Giant Wall Street investment bank Goldman Sachs (NYSE:GS) has revealed that it’s made a major quantum computing breakthrough. Goldman said that it’s working on computer algorithms that may be used on hardware that could be available within the next 5 years.
Goldman Sachs has reportedly been working closely with Silicon Valley firm QC Ware for several years. Both organizations have been exploring the use of quantum computing algorithms in finance applications. They’ve also looked into how the technology will be able to outperform traditional binary computers for financial software.
Researchers at Goldman and QC Ware have been studying how quantum computers can be tapped for the Monte Carlo algorithm – which is used to determine or assess risk and also to simulate market prices for various financial instruments.
By using traditional hardware devices, the complex (or computationally-intensive) calculations required for Monte Carlo are carried out about once overnight. This basically means that in volatile capital markets, traders or investors have no choice but to use outdated results.
Computer science researchers have been aware, for a long time now, that quantum computing algorithms will be able to significantly outperform Monte Carlo simulations. In fact, these faster computers could deliver a 1000x boost in performance when compared to the traditional methods used today. However, this will need error-corrected quantum hardware that may not be available for another 20 years.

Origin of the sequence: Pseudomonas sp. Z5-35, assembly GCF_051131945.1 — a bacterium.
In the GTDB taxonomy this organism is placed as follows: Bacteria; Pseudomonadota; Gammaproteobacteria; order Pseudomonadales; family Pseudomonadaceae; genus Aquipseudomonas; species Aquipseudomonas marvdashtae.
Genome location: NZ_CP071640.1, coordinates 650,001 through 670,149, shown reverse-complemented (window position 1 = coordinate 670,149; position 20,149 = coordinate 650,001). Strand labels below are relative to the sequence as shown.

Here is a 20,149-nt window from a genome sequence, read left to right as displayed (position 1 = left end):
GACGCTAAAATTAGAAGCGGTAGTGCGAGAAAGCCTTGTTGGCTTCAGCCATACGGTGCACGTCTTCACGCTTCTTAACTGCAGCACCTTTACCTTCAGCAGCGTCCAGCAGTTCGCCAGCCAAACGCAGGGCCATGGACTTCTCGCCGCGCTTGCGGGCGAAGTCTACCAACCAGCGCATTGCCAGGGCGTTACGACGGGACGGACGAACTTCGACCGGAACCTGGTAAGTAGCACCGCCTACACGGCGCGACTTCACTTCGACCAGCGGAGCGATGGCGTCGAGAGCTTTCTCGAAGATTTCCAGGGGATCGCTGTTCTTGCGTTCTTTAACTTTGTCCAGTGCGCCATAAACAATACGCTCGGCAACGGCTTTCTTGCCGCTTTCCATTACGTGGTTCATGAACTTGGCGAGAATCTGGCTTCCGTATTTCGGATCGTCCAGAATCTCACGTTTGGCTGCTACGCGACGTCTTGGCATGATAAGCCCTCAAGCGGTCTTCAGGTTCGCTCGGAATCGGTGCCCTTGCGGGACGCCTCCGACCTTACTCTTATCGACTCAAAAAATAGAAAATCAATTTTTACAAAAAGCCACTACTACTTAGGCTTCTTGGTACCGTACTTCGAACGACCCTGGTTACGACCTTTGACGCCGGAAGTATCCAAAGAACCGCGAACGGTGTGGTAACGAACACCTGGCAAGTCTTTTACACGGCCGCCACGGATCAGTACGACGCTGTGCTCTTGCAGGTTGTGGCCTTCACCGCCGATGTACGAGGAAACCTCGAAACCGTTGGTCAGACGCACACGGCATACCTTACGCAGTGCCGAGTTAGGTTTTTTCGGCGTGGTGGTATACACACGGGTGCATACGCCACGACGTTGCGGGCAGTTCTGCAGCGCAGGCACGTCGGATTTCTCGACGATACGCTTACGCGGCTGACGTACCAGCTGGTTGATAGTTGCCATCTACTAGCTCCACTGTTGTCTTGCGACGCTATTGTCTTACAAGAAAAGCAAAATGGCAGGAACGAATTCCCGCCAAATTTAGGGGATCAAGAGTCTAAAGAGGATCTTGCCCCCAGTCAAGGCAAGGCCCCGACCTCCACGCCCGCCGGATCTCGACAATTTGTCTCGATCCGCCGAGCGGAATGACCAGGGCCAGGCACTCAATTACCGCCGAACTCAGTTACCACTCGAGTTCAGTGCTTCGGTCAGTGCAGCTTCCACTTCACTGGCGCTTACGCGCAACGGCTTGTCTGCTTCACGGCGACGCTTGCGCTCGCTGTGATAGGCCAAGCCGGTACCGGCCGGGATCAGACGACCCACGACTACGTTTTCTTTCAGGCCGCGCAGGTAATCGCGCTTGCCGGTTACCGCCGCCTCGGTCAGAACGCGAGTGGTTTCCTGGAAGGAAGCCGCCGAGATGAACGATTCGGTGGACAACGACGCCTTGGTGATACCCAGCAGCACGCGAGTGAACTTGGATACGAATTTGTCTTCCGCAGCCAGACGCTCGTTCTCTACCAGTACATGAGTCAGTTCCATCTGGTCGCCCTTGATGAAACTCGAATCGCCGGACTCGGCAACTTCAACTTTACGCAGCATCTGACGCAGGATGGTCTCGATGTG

But the Goldman Sachs and QC Ware team are claiming that they’ve actually reached a major step that might see the simulations performed on “near-term” quantum computing hardware. These devices might be available as early as 5 years from now. In order to make this a reality, the research teams acknowledged that they’d have to give up some of the speed (from 1000x to around 100x) in order to generate “shallow” or lightweight Monte Carlo algorithms.
William Zeng, head, Head of Quantum Research at Goldman Sachs, noted that quantum computing might have a considerable impact on financial services, and their recent collaboration with QC Ware “brings that future closer.”
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